Scientists' lanes and headwinds

See allHide authors and affiliations

Science  16 Apr 2021:
Vol. 372, Issue 6539, pp. 217
DOI: 10.1126/science.abi9363

Embedded Image

COVID-19 will be remembered for many things, including the pandemic that changed science communication. Much of the effect was positive. Outstanding epidemiologists, virologists, and public health experts became household names as they talked about the pandemic through mainstream media and social platforms. In the rapidly evolving situation, hearing directly from the scientific community was more important than ever. But former president Donald Trump and former vice president Mike Pence did enormous damage in the United States by appointing themselves scientists, logisticians, and chief economists and taking control of the information flow. The vaccine arrived, despite all the bungling, but in the meantime, many lives could have been saved had messages about dangers, challenges, and solutions come through more clearly. We still seem to be learning. Although the Biden administration appears to have a firmer grip on the crisis, it now faces a new surge of infections brought on by the variants and an increase in the number of states loosening restrictions. How can science be better communicated in the future, given what we have seen during the pandemic?

Viewers of cable news will easily recognize Juliette Kayyem, a fixture on CNN who also appears occasionally on other networks as a national security analyst. She was assistant secretary of Homeland Security in the Obama administration and is now the Belfer Senior Lecturer in International Security at Harvard's Kennedy School of Government (I was a consultant for a company run by her brother many years ago, but that business relationship has long since ended). Early in the pandemic, Kayyem was one of the first voices assuring the public that the supply chain would hold up and that there was no reason to raid the grocery stores for toilet paper and hand sanitizer. I asked her what scientists could do better in the future. The main message: Stay in their lane.

Kayyem consumes health intelligence the same way she consumes foreign intelligence or climate intelligence and then uses it to create a message for politicians and the public. She thinks scientists did not do enough to acknowledge the economic devastation that was ushered in by shutting down the economy, which left an opening for the anti-lockdown voices to fight back. She believes scientists could have offered more hope along with the warnings. And she believes that the extreme voices on cable news and social media distracted scientists from seeing that most of the American public could understand the nuances of the situation better than they gave them credit for.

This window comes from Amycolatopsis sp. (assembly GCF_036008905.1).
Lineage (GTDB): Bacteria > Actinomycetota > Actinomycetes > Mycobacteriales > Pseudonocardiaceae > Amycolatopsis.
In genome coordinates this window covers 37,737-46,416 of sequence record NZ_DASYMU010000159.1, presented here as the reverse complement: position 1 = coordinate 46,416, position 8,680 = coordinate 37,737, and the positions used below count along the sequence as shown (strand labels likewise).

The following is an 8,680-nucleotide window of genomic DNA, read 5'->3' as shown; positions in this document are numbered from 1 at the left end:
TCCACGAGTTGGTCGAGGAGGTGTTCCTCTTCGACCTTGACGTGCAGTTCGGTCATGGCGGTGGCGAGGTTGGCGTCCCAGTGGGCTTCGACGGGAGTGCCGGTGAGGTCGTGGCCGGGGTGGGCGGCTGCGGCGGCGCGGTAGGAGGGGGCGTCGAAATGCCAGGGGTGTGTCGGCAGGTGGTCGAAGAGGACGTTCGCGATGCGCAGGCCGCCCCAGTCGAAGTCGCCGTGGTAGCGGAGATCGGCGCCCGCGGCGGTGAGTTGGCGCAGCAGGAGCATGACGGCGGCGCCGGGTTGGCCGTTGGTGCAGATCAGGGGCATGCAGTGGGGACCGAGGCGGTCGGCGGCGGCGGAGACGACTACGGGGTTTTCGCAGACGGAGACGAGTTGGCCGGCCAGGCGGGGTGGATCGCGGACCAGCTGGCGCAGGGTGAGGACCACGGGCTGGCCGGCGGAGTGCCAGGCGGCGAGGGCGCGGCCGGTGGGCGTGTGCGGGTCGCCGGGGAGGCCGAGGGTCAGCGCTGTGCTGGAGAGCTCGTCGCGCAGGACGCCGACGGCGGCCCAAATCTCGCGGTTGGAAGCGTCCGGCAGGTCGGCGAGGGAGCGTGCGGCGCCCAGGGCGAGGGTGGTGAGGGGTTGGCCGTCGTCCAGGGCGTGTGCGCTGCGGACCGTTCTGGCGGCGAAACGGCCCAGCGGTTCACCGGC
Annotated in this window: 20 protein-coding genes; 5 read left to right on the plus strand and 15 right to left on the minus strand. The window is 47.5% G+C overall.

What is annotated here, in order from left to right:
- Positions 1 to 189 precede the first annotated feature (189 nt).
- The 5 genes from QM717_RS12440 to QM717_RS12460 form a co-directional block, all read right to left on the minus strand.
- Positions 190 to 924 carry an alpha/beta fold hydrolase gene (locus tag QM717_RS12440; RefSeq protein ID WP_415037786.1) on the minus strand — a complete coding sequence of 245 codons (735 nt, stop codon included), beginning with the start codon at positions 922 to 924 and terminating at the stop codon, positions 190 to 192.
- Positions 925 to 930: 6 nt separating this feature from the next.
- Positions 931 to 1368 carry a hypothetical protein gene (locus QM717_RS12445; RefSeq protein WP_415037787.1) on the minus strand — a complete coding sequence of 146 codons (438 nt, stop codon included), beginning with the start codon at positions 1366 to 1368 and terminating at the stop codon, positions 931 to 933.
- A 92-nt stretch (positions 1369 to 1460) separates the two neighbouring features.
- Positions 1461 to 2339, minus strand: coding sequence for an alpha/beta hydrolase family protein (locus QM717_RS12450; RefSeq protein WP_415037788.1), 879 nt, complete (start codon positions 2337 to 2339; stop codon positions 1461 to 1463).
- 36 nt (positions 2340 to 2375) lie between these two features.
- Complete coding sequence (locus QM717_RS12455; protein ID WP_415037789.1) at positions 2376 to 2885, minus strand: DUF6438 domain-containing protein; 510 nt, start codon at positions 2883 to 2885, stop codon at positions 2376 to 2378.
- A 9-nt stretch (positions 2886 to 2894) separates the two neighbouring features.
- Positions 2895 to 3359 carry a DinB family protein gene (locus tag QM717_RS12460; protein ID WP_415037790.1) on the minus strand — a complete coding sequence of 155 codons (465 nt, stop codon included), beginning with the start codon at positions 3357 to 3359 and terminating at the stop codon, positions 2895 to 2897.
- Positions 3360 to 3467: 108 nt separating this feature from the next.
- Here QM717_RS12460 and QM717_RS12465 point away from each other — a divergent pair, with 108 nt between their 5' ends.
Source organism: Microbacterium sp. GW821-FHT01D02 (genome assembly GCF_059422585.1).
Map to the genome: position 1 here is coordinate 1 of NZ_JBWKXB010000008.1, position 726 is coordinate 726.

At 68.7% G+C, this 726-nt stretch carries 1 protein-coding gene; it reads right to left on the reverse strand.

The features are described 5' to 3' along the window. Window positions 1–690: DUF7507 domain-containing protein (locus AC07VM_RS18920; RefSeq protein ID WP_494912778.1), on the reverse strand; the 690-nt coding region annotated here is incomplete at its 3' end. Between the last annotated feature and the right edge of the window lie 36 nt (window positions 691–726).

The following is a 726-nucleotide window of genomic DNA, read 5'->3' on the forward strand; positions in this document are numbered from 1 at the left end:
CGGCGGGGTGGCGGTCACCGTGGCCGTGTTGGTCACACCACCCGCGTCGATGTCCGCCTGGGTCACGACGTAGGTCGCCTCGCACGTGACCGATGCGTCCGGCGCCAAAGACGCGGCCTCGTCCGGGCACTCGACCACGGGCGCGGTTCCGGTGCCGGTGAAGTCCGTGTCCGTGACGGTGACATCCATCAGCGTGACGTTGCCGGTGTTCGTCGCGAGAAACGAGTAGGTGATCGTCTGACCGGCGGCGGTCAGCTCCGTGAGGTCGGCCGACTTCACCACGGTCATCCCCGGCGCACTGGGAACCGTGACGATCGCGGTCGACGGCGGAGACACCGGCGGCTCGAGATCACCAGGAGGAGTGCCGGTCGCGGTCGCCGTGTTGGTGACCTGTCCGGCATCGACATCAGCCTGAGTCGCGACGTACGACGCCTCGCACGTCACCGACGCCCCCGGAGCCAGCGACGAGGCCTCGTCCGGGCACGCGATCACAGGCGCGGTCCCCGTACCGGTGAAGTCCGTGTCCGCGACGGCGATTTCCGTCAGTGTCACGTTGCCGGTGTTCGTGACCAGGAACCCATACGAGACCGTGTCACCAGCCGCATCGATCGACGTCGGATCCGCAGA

As for the early garbling of the mask message, she feels that some science experts ventured too far into logistics, rather than sticking to what they know. “They all say they didn't want to promote masks initially because there wasn't sufficient supply,” she said. “That's not their call.” She was also critical of what she saw as a panic over vaccine supply. “Make us the vaccine,” she said, “but once you start getting into logistics and supply chain and the use of the Defense Production Act and all that, that's not your lane.” As we approach 200 million shots in 100 days, Kayyem's admonition rings true. In other words, just as we were lamenting the rise of armchair epidemiologists, some scientists inadvertently became armchair logisticians.

Though the public discussions on Twitter were sometimes exploited by malicious forces, Kayyem believes that overall, it is good for scientists to join the debate on social media, a point I made in an editorial earlier this year. She was also very complimentary of the scientists who became household names on social media and cable news, but she cautioned that “rockstar status can make you think that everyone wants your opinion on everything.”

One of those scientists who became well known in the pandemic, Georgetown University virologist Angela Rasmussen, agrees that some ventured too far afield. “While I can understand the temptation to be thought of as a leading pandemic Public Thinker,” she says, “I remind myself that this isn't the Renaissance and none of us are Leonardo da Vinci.”

These are important admonitions, but it is also salient to remember that the headwinds caused by President Trump were intense. We can only hope that in the next pandemic, the messages will have smoother sailing.

View Abstract

Stay Connected to Science

Navigate This Article